Since its inception, SVCW has proactively focused on optimizing energy generation and maximizing energy recovery in the wastewater process while meeting all water quality standards. By installing Tesla lithium-ion batteries and smart primary service switchgear, SVCW can reduce electrical demand charges from the utility company and improve the reliability of the plant electrical system.
Energy Storage for Demand Management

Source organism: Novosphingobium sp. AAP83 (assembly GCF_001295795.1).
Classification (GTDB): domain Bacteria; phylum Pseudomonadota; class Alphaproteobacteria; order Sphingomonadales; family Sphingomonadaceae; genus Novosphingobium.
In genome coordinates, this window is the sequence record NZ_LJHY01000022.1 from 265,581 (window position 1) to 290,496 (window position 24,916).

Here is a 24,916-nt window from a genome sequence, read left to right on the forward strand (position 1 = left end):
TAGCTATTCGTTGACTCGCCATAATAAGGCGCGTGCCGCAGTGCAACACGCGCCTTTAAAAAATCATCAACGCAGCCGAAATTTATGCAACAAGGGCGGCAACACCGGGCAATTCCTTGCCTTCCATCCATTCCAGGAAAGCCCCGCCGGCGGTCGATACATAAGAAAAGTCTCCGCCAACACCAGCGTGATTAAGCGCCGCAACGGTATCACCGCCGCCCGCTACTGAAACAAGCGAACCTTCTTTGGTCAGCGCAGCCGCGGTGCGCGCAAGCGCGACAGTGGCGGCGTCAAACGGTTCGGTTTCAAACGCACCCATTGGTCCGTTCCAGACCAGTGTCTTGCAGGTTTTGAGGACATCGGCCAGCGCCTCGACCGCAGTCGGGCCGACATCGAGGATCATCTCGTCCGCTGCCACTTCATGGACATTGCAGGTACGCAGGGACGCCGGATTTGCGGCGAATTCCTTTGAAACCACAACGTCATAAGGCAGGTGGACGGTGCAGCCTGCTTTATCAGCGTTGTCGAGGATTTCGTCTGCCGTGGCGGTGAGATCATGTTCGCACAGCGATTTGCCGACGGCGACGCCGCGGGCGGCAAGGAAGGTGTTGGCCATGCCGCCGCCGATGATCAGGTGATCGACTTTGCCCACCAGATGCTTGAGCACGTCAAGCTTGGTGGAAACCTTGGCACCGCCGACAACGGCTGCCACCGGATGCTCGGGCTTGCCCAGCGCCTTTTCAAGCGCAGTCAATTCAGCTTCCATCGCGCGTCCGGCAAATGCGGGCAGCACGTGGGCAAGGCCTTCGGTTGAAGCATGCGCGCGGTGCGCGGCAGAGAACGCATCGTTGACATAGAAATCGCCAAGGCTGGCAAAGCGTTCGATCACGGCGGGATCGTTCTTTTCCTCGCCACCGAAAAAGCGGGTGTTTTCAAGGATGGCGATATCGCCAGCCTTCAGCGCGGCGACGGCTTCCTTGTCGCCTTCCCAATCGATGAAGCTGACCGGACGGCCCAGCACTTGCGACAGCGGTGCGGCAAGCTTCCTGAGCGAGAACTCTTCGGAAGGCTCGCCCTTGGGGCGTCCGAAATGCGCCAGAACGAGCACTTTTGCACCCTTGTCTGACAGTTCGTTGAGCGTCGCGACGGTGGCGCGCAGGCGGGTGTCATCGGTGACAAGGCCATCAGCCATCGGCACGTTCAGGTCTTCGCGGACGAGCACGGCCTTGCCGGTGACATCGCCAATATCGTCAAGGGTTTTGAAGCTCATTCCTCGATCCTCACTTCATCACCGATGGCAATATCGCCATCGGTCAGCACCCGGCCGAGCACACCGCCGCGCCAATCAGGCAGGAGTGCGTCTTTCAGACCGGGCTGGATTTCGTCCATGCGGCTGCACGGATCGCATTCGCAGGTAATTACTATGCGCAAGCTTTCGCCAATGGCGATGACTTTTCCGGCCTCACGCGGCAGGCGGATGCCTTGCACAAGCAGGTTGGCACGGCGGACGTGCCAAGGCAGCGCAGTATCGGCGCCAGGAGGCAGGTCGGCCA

Through a $1 million Self-Generation Incentive Program (SGIP) grant from the State of California, SVCW installed new 1 MW Tesla® Li-ion batteries to manage its power demand around the plant. Using smart algorithms and machine learning, the energy storage system charges during low-cost, low demand periods and discharges to minimize the peak demand and reduce the power cost in terms of demand charges. This system was placed in operation October 2020, and is expected to save $150,000 in utility demand charges per year, and an additional $25,000 per year by participating in the demand response program. SVCW pays a significant portion of its electric bill as demand charge due to being a large industrial customer of PG&E. SVCW is one of the first agencies to implement such demand management strategies and technologies at a wastewater treatment plant.